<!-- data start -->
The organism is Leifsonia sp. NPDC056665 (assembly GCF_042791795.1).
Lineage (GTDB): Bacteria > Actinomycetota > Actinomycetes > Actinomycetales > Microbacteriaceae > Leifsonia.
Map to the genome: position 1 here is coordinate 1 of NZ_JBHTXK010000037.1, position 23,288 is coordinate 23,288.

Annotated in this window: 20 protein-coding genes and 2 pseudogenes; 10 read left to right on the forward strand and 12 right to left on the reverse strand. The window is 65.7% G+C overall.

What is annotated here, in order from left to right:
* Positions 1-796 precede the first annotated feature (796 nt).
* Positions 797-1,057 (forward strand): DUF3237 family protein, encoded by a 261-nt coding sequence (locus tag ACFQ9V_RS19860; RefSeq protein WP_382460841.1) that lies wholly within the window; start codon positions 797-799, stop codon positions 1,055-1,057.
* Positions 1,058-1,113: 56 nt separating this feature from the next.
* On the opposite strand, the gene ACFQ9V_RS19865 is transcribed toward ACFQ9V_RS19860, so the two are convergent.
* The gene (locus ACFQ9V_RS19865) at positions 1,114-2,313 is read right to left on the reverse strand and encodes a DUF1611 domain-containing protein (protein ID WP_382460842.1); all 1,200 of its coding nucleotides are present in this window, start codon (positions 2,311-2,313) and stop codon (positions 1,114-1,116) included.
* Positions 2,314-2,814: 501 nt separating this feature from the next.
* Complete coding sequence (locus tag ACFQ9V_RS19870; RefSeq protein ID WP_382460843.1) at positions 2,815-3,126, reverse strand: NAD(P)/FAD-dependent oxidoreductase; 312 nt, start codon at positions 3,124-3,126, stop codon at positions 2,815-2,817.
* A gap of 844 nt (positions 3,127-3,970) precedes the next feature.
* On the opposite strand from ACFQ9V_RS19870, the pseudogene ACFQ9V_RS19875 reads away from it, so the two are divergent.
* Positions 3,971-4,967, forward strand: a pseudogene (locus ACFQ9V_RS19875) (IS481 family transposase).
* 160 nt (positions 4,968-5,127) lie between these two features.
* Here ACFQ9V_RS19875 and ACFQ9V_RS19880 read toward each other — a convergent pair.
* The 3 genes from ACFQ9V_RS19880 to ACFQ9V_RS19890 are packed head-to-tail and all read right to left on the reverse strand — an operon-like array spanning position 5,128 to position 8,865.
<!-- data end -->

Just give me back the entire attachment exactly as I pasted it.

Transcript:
The organism is Leifsonia sp. NPDC056665 (assembly GCF_042791795.1).
Lineage (GTDB): Bacteria > Actinomycetota > Actinomycetes > Actinomycetales > Microbacteriaceae > Leifsonia.
Map to the genome: position 1 here is coordinate 1 of NZ_JBHTXK010000037.1, position 23,288 is coordinate 23,288.

Annotated in this window: 20 protein-coding genes and 2 pseudogenes; 10 read left to right on the forward strand and 12 right to left on the reverse strand. The window is 65.7% G+C overall.

What is annotated here, in order from left to right:
* Positions 1-796 precede the first annotated feature (796 nt).
* Positions 797-1,057 (forward strand): DUF3237 family protein, encoded by a 261-nt coding sequence (locus tag ACFQ9V_RS19860; RefSeq protein WP_382460841.1) that lies wholly within the window; start codon positions 797-799, stop codon positions 1,055-1,057.
* Positions 1,058-1,113: 56 nt separating this feature from the next.
* On the opposite strand, the gene ACFQ9V_RS19865 is transcribed toward ACFQ9V_RS19860, so the two are convergent.
* The gene (locus ACFQ9V_RS19865) at positions 1,114-2,313 is read right to left on the reverse strand and encodes a DUF1611 domain-containing protein (protein ID WP_382460842.1); all 1,200 of its coding nucleotides are present in this window, start codon (positions 2,311-2,313) and stop codon (positions 1,114-1,116) included.
* Positions 2,314-2,814: 501 nt separating this feature from the next.
* Complete coding sequence (locus tag ACFQ9V_RS19870; RefSeq protein ID WP_382460843.1) at positions 2,815-3,126, reverse strand: NAD(P)/FAD-dependent oxidoreductase; 312 nt, start codon at positions 3,124-3,126, stop codon at positions 2,815-2,817.
* A gap of 844 nt (positions 3,127-3,970) precedes the next feature.
* On the opposite strand from ACFQ9V_RS19870, the pseudogene ACFQ9V_RS19875 reads away from it, so the two are divergent.
* Positions 3,971-4,967, forward strand: a pseudogene (locus ACFQ9V_RS19875) (IS481 family transposase).
* 160 nt (positions 4,968-5,127) lie between these two features.
* Here ACFQ9V_RS19875 and ACFQ9V_RS19880 read toward each other — a convergent pair.
* The 3 genes from ACFQ9V_RS19880 to ACFQ9V_RS19890 are packed head-to-tail and all read right to left on the reverse strand — an operon-like array spanning position 5,128 to position 8,865.